DoubleClick Natural Search

Deploy the natural search tag to your landing pages

Customer support will send the DoubleClick Natural Search tracking tag to you. Have your webmaster post this tag within the body of each page that might receive traffic from a search engine visit.

Note the following:

  • To ensure accurate tracking:

    • The tag should be posted on every page that might receive traffic from a search engine visit, even vanity pages.

    • Post the tag close to the top of each page and within the HTML body tag.

    • The tag must be called upon every page load.

  • If you're adding the tag to a secured page (that is, a page that's accessible only via the https protocol), change the protocol in the natural search tag to https.

    See an example

    For example, DS support gives you a tag that looks like this:
    <script type="text/javascript">
    // DoubleClick DART Natural Search Tracking Code
    if(document.referrer){
     var ord=Math.random()*1000000000000;
     document.write('<SCRIPT language="JavaScript1.1"
     SRC="http://ad.doubleclick.net/adj/Nxxxx.xxxxxx.NSO.CODESRV/
     Bxxxxxxx;dcadv=xxxxxxx;sz=1x2;ord=' + ord + '?"><\/SCRIPT>'); }
    </script>

    When you add the tag to secured pages, change the SRC attribute to start with https:
    <script type="text/javascript">
    // DoubleClick DART Natural Search Tracking Code
    if(document.referrer){
     var ord=Math.random()*1000000000000;
     document.write('<SCRIPT language="JavaScript1.1"
     SRC="https://ad.doubleclick.net/adj/Nxxxx.xxxxxx.NSO.CODESRV/
     Bxxxxxxx;dcadv=xxxxxxx;sz=1x2;ord=' + ord + '?"><\/SCRIPT>'); }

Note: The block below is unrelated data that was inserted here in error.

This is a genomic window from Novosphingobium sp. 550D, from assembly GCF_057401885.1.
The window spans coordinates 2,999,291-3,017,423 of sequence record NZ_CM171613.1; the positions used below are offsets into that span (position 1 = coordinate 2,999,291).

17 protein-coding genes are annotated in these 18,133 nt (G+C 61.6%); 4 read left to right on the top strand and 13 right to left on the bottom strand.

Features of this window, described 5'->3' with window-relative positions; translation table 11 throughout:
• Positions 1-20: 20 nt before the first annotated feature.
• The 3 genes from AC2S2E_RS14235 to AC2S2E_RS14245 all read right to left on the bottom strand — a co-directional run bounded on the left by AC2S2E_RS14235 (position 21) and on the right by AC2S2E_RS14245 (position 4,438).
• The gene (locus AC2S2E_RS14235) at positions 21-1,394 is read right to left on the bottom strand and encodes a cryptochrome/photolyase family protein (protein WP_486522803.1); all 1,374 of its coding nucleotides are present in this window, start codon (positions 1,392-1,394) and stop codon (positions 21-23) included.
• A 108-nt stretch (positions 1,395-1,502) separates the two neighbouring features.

</script>

  • The natural search tag already contains the appropriate JavaScript wrapper to perform cache-busting.

For questions regarding privacy, refer to the DoubleClick Privacy page or contact customer support.

Use Google Tag Manager to deploy the natural search tag

Google Tag Manager makes it easy to manage tags from multiple Google sources, such as Google Analytics, Floodlight, etc. If you’re using Google Tag Manager for your site, follow these steps to deploy the DoubleClick Natural Search tag:

  1. Go to google.com/tagmanager, sign in, and access your site’s container.

  2. Create a rule:

    1. Click the New button and select Rule.

    2. Enter a name, for example Natural search rule.

    3. In the first line under Conditions, make sure the first list is set to {{url}}. In the next list, select matches RegEx, and in the text field enter . *

    4. In the second line, select {{referrer}} in the first list, matches RegEx in the second list, and in the text field enter . +

    5. Click Save.

  3. Create a tag:

    1. Click the New button and select Tag.

    2. Enter a name, for example Natural search tag.

    3. From the Tag Type list, select Custom HTML Tag.

    4. Paste the Natural Search tag from DS customer support into the HTML field.

    5. Select the Support document.write checkbox.

    6. Next to Firing Rules, which appears near the top of the page, click +Add.

    7. Select the rule you created in the previous step and click Save.

    8. Click Save to save your new tag.

  4. Follow the standard publishing process for Google Tag Manager: